All this has literally messed up the market and in no time the effects made themselves felt not only in exporting countries, but also in China itself. «From a practical point of view, various aspects are emerging», states Zhang. «First of all the pre-shipment inspection, which is carried out by Ccic (China certification and inspection corporation), is undergoing some changes: self-inspection has been removed, now the inspection is carried out order by order, by opening every container, and monitoring during each loading is envisaged for sample checks to be carried out».

Once it reaches China, the checking of goods passes into the hands of the “Gacc” (General administration of customs of the People’s Republic of China) which now manages Ccic and Ciq (China inspection and quarantine). «The monitoring of these two authorities has become very much stricter. And whilst American waste paper is 100% submitted to open control operations, European paper follows different checks, depending on the home port; on average this type of check affects from 30 to 50% of goods. All port inspections are monitored in real time remotely by the Gacc authority and the trend», Zhang expects, «is that the checks will become even stricter».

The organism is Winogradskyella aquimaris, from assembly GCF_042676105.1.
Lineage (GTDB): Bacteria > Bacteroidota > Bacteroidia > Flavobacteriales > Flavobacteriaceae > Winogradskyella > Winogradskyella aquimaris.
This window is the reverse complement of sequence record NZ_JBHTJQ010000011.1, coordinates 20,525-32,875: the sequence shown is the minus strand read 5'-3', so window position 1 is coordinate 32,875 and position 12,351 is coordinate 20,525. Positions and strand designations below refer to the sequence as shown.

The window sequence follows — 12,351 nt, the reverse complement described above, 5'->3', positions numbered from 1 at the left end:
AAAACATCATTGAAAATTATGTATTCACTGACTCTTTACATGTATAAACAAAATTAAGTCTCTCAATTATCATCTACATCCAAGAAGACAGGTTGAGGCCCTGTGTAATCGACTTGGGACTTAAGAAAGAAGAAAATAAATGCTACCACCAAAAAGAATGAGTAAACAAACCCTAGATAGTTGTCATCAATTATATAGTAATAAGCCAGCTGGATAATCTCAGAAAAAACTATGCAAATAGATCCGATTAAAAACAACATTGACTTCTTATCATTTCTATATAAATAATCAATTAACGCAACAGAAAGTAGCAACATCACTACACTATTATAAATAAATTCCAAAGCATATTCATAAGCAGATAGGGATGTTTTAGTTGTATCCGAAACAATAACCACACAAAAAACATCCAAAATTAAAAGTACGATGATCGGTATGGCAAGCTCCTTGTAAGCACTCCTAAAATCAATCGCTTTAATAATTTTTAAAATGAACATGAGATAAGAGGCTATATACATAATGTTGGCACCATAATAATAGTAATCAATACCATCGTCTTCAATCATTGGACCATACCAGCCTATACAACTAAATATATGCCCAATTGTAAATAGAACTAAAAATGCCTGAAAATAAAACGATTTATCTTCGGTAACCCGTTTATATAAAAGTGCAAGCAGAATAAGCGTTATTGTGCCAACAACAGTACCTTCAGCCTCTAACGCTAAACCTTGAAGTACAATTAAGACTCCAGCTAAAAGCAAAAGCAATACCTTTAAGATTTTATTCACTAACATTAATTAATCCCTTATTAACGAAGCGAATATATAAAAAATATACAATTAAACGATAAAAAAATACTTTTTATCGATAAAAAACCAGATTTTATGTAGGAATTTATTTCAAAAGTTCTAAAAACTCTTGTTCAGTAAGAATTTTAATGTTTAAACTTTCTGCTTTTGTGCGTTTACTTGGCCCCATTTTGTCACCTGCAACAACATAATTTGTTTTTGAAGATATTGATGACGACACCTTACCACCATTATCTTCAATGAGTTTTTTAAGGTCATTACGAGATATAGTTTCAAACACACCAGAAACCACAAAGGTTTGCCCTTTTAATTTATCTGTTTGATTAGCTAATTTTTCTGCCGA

Boomerang effect

The restrictive Chinese regulations have clearly had a great impact on the sector industry of the country, provoking three important phenomena: the drop in imports, the increase in prices of domestic paper and greater difficulty in obtaining authorisation of the import quota.

«In 2018, from January to July, each month showed a fall in imports of waste paper, averaging about 50%, which has revealed a gap between supply and demand, with a sharp increase in the prices of the Chinese OCC, equal to 60% more compared with the same period of the preceding year. At the same time in exporting countries the prices of paper fell sharply, particularly for that paper not complying in terms of quality to the limits laid down by the new Chinese regulations, creating considerable price differences between exports to China and those not to China».